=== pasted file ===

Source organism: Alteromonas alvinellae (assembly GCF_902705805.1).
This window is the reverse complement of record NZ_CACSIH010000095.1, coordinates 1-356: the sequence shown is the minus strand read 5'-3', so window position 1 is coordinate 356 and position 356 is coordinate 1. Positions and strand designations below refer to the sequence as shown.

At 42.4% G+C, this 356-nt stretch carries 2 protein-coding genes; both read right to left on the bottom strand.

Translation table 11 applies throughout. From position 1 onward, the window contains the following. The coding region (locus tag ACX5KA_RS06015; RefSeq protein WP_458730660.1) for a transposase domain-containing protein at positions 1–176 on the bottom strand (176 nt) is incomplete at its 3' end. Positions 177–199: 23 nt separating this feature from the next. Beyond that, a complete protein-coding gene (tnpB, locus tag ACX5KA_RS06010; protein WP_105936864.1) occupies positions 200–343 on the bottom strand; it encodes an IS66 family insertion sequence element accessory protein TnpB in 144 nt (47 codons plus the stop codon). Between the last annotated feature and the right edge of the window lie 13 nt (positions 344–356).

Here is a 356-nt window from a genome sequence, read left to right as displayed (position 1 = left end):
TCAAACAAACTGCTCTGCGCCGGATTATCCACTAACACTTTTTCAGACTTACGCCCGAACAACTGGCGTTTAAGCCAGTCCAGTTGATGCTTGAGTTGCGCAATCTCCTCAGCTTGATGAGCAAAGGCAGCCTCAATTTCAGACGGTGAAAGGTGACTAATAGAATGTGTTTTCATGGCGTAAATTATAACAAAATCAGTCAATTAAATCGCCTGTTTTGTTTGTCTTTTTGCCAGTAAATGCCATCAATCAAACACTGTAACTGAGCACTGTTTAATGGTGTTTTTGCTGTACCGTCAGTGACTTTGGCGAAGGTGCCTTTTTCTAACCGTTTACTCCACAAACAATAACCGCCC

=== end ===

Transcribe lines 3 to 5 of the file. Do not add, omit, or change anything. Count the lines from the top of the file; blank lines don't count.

At 42.4% G+C, this 356-nt stretch carries 2 protein-coding genes; both read right to left on the bottom strand.

Translation table 11 applies throughout. From position 1 onward, the window contains the following. The coding region (locus tag ACX5KA_RS06015; RefSeq protein WP_458730660.1) for a transposase domain-containing protein at positions 1–176 on the bottom strand (176 nt) is incomplete at its 3' end. Positions 177–199: 23 nt separating this feature from the next. Beyond that, a complete protein-coding gene (tnpB, locus tag ACX5KA_RS06010; protein WP_105936864.1) occupies positions 200–343 on the bottom strand; it encodes an IS66 family insertion sequence element accessory protein TnpB in 144 nt (47 codons plus the stop codon). Between the last annotated feature and the right edge of the window lie 13 nt (positions 344–356).

Here is a 356-nt window from a genome sequence, read left to right as displayed (position 1 = left end):